But I don’t think the answer is in fact better education programs, internships or certifications. And that is all quite hard to admit, because I have found myself wishing for all those things as I have moved through my career.

I do think improving those things would help the world to be a clearer place. I do believe education in IA as a practice would help more people prepare to do work that is fraught with uncertainty and ambiguity. I do believe that IA is a skill more people need to improve upon in order to get along in a world that is changing faster than most of us are comfortable with. But I also believe IA is a practice that takes time to master as a speciality. Because specializing in IA requires not only patience, but also experience working in a variety of mediums, contexts and problem spaces to be any good at.

Of course we can teach people to make more thoughtful taxonomies and to consider language, intent and structure in the work they are doing. And we should be doing more of that! But I am left believing that telling these people to seek junior IA positions without significant experience doing this kind of work in context to other fields of practice is both destructive and unhelpful.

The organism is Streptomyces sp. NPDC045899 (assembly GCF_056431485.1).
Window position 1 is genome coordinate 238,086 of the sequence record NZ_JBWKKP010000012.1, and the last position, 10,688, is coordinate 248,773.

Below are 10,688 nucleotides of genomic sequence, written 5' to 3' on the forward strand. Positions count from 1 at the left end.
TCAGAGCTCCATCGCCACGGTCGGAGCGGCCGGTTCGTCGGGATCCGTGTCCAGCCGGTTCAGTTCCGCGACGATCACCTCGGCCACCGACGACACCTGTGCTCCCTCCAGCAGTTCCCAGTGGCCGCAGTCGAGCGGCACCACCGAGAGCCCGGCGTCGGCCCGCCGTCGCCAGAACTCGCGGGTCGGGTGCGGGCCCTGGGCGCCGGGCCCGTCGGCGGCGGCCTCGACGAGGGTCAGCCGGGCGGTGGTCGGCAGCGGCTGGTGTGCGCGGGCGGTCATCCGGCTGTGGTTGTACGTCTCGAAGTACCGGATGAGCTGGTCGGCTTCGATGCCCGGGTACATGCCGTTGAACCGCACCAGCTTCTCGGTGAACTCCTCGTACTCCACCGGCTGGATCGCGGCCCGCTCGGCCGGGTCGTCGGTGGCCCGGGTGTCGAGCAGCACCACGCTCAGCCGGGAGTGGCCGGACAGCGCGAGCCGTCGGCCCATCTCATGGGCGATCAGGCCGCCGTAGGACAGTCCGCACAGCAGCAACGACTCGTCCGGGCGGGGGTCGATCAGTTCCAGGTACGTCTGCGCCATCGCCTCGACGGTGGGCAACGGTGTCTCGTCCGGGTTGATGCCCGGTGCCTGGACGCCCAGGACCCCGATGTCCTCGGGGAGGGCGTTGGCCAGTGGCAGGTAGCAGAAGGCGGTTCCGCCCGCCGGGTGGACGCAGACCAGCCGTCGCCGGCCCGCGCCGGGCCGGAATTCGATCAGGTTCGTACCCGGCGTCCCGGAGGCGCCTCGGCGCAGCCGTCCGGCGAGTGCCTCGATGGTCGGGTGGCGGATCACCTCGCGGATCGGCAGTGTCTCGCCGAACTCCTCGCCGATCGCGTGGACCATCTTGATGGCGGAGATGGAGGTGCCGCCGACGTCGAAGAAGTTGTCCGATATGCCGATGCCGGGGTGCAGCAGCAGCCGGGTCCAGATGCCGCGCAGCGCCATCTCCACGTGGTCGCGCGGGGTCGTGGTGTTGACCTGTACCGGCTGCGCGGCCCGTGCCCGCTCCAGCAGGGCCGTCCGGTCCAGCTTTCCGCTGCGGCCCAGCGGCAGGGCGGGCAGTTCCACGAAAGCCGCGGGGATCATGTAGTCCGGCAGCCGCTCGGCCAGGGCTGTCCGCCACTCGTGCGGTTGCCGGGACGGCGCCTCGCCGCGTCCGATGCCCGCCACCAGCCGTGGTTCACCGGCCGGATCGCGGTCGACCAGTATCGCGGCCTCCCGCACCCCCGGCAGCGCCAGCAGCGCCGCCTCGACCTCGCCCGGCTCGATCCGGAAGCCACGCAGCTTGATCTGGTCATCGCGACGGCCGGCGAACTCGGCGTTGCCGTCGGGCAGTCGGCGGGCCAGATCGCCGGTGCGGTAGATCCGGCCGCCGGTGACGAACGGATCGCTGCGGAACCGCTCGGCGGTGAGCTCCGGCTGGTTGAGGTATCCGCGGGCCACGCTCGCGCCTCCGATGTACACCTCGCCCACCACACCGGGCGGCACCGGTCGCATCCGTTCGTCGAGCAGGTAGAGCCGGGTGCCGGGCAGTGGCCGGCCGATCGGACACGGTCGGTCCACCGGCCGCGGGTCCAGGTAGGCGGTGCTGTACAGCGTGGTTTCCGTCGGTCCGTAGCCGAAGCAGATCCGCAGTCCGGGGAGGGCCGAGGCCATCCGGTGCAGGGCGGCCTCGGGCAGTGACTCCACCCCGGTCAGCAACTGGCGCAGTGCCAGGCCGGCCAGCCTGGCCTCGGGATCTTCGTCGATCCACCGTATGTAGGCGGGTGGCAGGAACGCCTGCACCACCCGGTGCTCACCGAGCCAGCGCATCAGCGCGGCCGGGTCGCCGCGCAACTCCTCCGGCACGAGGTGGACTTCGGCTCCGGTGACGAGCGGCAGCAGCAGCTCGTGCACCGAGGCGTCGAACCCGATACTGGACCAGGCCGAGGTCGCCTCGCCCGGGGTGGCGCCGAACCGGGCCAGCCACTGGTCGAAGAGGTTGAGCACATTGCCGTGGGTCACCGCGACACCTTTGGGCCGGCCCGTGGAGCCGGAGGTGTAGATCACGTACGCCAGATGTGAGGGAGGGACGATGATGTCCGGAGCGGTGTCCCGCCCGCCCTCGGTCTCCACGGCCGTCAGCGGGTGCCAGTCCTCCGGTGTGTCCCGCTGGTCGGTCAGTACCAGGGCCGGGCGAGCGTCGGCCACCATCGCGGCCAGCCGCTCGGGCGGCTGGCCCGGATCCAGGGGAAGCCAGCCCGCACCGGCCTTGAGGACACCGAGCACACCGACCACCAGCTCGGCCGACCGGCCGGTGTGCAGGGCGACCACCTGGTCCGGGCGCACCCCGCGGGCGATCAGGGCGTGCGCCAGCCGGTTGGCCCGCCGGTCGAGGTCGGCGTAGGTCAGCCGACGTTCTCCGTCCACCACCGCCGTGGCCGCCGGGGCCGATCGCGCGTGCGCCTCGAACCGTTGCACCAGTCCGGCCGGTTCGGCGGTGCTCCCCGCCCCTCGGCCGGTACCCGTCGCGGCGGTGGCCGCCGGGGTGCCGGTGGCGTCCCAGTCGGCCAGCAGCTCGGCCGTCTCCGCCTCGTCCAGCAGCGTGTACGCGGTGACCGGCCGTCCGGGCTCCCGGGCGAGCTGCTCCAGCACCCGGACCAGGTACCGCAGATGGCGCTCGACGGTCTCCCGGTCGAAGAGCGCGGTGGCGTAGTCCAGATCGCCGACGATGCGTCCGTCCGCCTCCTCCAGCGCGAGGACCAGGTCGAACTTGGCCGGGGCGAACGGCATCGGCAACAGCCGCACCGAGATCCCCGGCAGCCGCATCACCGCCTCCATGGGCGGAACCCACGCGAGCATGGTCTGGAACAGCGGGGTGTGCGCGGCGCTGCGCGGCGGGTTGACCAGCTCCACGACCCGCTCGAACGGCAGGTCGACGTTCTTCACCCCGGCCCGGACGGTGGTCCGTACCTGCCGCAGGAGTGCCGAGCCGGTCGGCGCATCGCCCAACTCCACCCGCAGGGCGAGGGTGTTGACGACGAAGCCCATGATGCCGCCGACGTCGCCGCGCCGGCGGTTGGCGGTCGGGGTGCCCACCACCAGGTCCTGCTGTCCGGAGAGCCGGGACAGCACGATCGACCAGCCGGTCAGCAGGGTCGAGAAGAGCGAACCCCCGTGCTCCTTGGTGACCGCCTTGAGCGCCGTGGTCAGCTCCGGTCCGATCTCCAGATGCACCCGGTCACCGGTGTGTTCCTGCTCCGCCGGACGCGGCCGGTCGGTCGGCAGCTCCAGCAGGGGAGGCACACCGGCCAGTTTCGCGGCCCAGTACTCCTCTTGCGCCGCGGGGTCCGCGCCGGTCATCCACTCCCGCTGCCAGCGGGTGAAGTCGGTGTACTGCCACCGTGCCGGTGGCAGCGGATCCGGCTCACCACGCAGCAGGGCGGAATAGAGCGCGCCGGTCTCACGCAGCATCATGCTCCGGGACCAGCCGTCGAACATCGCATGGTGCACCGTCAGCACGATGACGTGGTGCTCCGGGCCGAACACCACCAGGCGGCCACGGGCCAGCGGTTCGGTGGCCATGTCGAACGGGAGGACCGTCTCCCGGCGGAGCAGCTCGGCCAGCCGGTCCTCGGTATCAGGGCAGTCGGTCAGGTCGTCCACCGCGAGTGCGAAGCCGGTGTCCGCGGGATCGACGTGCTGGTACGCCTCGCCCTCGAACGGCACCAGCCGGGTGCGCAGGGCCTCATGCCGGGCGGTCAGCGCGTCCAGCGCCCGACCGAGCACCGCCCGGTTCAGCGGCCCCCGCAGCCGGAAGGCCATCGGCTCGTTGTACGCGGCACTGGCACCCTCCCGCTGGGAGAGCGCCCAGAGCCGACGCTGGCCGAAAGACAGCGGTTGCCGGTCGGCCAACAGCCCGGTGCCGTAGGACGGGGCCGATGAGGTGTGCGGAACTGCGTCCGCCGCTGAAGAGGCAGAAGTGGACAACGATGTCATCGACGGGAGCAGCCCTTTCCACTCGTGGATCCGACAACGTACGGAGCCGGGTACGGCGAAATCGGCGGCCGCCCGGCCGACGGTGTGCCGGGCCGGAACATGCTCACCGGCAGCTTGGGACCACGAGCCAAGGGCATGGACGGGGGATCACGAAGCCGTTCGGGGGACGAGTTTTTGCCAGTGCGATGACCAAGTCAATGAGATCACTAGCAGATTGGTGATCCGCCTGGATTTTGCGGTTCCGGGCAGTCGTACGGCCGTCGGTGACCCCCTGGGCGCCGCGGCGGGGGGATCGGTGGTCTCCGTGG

I could end here. But that wouldn’t be helpful to most. So instead, I will share the advice I give to people with these questions of “breaking in” or “getting started” in information architecture.

My first line of questioning is to consider whether you are already playing the part of an IA in the role you have.

  • Are you already the person who clears up miscommunications between your stakeholders and users?
  • Are you already the person who decides how the pieces connect to form the whole?
  • Are you already the sensemaker who isn’t afraid to go down the rabbit holes of complexity and assure others that it isn’t so bad down there?
  • Are you already the person who others go to when issues arise around semantics and structure?

I ask these questions first, because the world needs these people, yet not even a majority of them need identify as an information architect to do the work that would make a measureable difference.